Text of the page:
MUSKEGON COUNTY. — After a devastating court order that would see Howling Timbers forced to forfeit all of their wolf-dogs, their founders are filing an appeal in the case in the hope they will be able to keep the hybrid animals at their sanctuary.
Brenda and James Pearson, the founders of Howling Timbers in Muskegon County, have been dedicating their lives to taking care of wolf-dogs since the early 1990's.
“We've always just wanted to help people and help animals,” Brenda told FOX 17 Tuesday afternoon.
"But never in a million years, did we think something like this would happened," Brenda said.
It was legal to keep the hybrid cross animals as pets in Michigan until 2000, when the law was changed. The new law made the legality of operating a wolf-dog sanctuary vastly more complicated.
“The law is so vague in many areas, that it's been easy for law enforcement to try to find ways to not allow us to be a sanctuary," said Pearson.
The state didn't seem to have any major issues with Howling Timbers' operations until recent years. In fact, James explained, they have taken in about 41 wolf-dogs from the state agriculture department; animals that the agency had seized, with nowhere else to take them.
"It's just kind of strange how all this evolved, you know, in the last couple of years," he said Tuesday.
Last year Muskegon County prosecutors filed charges of possessing a dangerous animal that caused a serious injury, for incidents that involved a volunteer and a young family member, as well as illegally possessing a wolf-dog mix without a license.
The charges stem from an investigation the DNR lead in 2020.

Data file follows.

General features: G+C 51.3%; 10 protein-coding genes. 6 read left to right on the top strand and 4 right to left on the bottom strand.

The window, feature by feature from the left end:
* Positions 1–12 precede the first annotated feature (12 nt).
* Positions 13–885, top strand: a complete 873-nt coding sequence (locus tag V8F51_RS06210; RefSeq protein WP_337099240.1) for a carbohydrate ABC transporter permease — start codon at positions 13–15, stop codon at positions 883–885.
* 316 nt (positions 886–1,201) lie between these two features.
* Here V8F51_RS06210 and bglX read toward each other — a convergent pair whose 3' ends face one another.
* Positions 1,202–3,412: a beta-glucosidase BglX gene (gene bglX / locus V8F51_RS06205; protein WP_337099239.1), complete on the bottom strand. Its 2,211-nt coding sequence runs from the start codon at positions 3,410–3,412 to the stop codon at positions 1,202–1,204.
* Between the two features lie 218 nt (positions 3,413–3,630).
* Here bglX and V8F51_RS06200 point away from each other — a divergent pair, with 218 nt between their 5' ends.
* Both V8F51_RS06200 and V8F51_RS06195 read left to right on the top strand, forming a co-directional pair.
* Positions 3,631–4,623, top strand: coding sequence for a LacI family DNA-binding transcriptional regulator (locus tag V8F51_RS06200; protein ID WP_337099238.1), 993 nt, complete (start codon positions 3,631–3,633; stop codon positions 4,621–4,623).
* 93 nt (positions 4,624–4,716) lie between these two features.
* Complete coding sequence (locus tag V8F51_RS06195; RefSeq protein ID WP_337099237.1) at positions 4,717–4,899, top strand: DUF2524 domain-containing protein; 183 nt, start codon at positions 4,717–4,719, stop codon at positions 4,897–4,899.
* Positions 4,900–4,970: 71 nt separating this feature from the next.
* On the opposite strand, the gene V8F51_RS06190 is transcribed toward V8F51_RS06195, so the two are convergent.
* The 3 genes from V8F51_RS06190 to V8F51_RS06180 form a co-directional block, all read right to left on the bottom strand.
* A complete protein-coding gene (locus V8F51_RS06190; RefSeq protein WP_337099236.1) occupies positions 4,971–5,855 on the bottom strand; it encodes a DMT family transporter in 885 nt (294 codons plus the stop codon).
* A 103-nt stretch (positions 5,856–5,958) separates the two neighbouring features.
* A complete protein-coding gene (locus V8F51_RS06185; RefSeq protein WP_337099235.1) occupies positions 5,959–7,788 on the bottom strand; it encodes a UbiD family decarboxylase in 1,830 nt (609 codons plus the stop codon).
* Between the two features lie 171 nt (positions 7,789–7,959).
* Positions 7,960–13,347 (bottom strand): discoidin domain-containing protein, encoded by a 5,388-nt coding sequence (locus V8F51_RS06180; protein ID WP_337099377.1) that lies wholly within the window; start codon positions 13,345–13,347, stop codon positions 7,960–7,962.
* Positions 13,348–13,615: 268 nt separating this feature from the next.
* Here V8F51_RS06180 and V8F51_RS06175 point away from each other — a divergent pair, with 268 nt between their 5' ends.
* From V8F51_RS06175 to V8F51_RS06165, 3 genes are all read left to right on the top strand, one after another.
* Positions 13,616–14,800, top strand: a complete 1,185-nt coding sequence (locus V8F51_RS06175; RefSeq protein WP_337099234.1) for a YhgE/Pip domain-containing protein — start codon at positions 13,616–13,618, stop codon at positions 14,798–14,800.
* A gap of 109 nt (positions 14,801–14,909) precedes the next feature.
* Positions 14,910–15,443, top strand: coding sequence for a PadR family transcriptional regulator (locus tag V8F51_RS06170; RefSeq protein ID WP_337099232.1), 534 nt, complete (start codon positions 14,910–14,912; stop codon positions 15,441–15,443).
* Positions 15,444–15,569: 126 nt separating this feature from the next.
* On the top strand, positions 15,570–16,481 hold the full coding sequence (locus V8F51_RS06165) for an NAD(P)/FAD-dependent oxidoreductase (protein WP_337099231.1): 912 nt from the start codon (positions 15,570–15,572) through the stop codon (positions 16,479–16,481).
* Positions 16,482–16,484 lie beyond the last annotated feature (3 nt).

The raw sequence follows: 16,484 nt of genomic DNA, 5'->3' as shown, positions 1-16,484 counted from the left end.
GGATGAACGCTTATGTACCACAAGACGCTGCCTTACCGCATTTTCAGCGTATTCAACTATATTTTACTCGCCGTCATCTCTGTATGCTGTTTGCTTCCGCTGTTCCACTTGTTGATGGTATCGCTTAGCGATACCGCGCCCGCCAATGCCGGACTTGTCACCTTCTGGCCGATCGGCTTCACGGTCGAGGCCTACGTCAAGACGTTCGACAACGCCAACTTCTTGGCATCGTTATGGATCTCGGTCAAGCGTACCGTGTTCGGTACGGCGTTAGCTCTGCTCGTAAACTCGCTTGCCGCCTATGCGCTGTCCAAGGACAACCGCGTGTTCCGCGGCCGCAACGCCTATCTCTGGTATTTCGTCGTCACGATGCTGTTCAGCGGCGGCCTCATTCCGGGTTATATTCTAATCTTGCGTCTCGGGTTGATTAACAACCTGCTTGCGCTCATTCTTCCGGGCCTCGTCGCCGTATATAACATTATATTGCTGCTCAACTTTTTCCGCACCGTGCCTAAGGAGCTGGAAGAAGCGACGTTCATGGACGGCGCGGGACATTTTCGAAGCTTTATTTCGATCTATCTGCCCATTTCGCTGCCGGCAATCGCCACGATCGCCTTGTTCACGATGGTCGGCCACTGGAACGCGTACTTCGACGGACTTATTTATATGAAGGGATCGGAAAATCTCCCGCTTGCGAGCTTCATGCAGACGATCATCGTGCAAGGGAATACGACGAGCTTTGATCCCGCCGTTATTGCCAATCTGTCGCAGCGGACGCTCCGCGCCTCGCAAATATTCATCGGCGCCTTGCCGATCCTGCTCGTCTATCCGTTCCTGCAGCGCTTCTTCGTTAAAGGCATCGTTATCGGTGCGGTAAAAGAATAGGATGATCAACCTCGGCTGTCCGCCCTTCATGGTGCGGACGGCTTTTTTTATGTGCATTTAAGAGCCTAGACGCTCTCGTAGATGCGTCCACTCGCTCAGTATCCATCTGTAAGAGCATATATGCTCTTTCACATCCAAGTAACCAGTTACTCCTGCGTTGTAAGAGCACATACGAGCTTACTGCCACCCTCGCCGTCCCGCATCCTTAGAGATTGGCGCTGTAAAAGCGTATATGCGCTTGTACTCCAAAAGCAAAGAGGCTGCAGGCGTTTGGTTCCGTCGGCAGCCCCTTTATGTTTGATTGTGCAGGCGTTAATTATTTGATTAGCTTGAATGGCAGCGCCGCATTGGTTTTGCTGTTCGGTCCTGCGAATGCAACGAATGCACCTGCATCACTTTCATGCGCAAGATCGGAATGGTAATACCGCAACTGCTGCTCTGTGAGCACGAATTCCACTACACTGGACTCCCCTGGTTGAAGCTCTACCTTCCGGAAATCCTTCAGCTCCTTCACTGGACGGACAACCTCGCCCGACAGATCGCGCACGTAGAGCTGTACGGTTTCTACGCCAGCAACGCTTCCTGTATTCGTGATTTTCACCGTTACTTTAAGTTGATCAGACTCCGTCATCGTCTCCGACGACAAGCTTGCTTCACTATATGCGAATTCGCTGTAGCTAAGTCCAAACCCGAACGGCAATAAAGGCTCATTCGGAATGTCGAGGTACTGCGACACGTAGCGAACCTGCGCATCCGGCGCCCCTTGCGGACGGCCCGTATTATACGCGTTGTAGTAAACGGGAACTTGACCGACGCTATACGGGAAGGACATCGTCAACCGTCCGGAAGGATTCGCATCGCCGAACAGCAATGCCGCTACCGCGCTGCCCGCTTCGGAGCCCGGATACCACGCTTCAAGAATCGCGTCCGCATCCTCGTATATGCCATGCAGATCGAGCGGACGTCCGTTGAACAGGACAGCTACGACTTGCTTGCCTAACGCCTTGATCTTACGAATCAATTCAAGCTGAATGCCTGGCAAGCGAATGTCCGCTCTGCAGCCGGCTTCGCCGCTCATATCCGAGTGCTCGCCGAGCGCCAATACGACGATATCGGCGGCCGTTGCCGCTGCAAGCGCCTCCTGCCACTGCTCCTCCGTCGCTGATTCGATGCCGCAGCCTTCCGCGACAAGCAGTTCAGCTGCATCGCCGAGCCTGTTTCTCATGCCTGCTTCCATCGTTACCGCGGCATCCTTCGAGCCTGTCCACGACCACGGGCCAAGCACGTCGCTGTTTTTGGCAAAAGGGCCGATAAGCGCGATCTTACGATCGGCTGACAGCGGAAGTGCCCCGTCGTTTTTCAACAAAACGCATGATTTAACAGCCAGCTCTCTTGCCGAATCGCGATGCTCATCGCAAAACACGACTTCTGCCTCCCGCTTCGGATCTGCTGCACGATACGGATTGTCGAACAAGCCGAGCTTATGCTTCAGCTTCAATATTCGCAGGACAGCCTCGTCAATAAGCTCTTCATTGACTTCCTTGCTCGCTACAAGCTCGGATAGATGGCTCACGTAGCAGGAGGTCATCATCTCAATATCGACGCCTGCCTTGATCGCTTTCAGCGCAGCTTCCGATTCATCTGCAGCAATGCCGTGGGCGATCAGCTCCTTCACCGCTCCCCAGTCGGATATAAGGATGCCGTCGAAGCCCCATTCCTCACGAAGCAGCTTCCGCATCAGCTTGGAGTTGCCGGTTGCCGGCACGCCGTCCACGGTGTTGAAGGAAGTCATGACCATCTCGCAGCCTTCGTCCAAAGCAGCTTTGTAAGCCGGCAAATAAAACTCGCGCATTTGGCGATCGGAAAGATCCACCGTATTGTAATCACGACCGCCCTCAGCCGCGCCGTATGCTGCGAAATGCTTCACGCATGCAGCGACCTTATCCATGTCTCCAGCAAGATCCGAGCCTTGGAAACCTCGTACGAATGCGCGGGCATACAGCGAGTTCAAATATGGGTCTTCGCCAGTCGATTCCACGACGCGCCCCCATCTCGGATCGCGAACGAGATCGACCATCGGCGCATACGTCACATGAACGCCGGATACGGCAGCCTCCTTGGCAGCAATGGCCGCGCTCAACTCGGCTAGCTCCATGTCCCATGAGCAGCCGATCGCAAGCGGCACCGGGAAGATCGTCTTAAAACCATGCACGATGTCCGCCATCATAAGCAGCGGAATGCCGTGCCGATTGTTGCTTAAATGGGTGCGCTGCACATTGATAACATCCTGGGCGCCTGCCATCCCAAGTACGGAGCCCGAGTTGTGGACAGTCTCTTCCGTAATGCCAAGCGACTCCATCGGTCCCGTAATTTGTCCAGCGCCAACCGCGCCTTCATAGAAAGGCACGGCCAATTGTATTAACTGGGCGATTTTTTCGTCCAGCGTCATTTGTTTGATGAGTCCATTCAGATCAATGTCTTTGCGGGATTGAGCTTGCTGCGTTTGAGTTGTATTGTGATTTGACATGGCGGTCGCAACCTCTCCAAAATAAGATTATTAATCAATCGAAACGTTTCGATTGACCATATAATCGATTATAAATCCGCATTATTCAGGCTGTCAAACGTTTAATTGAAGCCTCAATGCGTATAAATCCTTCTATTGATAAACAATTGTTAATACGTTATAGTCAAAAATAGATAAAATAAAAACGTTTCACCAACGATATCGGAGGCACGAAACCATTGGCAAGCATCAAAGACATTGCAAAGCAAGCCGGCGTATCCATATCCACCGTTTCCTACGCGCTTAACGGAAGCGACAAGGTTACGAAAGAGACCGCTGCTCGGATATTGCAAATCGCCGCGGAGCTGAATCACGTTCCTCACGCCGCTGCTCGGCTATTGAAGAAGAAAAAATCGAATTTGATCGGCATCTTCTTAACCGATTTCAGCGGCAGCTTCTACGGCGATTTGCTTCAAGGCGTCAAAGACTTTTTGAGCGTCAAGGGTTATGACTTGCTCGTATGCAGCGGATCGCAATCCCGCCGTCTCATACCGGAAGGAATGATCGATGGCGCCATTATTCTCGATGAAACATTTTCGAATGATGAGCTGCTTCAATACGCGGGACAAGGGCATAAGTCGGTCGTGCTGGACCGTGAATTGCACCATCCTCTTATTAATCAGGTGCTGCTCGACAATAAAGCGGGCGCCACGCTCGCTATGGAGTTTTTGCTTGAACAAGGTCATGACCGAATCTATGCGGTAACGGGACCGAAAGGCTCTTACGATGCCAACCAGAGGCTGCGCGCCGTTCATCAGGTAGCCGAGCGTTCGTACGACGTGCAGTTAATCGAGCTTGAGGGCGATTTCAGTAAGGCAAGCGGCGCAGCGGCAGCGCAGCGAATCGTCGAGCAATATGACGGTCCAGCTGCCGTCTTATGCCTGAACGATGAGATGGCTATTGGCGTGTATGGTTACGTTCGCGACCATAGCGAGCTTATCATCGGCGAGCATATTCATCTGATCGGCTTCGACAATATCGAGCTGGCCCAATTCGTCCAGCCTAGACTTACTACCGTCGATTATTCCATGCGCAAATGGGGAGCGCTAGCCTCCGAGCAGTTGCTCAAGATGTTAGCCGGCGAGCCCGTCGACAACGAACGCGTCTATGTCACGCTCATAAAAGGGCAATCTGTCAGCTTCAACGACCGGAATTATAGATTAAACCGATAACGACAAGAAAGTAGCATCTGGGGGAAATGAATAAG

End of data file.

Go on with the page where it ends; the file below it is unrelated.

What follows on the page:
“I cant imagine losing these animals, so I’m going to fight with everything I have to keep them,” Brenda told FOX 17 in the hallways of the Muskegon County court building last October, during one of their hearings.
After a 2 day bench trial this year, Judge Annette Smedley said Howling Timbers would have to forfeit all 36 wolf-dogs on their property.
“Even though it looked like we lost the case, because she ordered the forfeiture, we did get the stay,” Brenda explained Tuesday.
Judge Smedley gave them a 21 day stay, allowing them to file an appeal in the case. And after conflicting information from different state agencies, the Judge acknowledged that Howling Timbers was in fact a licensed sanctuary.
“We feel confident in the court of appeals that they'll overturn the verdict,” Brenda said.
Their attorney has already filed the case with the Michigan Court of Appeals.
The animals remain at Howling Timbers, and volunteers continue showing up to help in caring for them.
Brenda said ideally they want to be allowed to let the wolf-dogs they already have live out their lives at the sanctuary, adding that timeline would likely correspond to when she and her husband would end up retiring from their animal sanctuary work.
“For anybody that thinks that our animals are neglected, or not cared for properly... there's nothing further from the truth. Our animals are loved, not only by us, but by our volunteers and the community,” Brenda said Tuesday.
Howling Timbers has been posting updates about their legal fight on their Facebook page HERE.